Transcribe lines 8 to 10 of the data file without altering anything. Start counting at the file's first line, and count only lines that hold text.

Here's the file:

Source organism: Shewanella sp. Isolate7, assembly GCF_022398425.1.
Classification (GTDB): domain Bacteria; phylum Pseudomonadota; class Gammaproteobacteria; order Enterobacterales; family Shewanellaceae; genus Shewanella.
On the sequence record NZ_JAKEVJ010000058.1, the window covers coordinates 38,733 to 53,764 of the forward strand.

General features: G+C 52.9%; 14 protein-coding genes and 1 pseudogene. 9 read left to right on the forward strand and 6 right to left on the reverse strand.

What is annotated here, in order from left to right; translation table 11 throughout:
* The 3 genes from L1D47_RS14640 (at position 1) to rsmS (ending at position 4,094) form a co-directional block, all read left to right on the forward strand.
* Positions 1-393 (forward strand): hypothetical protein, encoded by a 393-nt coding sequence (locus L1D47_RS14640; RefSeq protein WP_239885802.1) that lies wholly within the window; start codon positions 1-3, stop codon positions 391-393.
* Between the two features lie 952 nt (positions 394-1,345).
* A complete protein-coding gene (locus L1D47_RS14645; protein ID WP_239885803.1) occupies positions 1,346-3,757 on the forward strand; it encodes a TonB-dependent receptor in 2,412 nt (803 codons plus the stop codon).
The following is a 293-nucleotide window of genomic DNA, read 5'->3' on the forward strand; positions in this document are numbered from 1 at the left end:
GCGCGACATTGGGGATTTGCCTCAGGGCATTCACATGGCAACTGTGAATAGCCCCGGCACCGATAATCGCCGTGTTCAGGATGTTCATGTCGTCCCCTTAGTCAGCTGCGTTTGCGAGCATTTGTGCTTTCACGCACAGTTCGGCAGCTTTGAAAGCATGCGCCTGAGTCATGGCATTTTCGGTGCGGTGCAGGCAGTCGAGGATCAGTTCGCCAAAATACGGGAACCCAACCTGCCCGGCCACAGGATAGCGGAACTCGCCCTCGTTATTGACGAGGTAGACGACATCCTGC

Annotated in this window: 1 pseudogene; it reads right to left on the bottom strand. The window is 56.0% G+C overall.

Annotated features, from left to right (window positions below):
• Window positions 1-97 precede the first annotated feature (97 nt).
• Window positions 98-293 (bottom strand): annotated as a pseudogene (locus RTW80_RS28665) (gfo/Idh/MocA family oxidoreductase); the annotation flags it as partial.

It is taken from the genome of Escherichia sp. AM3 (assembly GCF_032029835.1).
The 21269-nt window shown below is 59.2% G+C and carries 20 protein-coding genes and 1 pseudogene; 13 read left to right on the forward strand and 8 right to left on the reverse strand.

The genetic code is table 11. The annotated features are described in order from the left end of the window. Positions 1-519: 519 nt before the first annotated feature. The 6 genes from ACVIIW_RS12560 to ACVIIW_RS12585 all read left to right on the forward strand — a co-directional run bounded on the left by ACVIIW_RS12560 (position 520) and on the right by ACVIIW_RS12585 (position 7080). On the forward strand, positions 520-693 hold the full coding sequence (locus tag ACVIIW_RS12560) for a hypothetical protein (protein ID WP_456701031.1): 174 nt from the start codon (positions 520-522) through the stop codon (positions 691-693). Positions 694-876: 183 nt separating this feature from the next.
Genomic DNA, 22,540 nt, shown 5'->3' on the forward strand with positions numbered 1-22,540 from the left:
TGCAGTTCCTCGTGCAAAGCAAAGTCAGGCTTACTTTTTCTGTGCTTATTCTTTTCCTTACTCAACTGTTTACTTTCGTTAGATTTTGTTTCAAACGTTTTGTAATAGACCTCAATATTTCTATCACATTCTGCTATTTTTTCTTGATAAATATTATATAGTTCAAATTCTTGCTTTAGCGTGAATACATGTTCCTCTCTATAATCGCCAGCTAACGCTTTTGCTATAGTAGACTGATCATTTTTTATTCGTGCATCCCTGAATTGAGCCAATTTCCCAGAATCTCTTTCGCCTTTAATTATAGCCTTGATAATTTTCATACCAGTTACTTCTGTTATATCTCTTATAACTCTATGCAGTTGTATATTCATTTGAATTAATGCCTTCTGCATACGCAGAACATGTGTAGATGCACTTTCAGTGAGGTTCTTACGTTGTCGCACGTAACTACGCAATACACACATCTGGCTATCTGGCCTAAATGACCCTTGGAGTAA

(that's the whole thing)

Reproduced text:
* Between the two features lie 952 nt (positions 394-1,345).
* A complete protein-coding gene (locus L1D47_RS14645; protein ID WP_239885803.1) occupies positions 1,346-3,757 on the forward strand; it encodes a TonB-dependent receptor in 2,412 nt (803 codons plus the stop codon).
The following is a 293-nucleotide window of genomic DNA, read 5'->3' on the forward strand; positions in this document are numbered from 1 at the left end: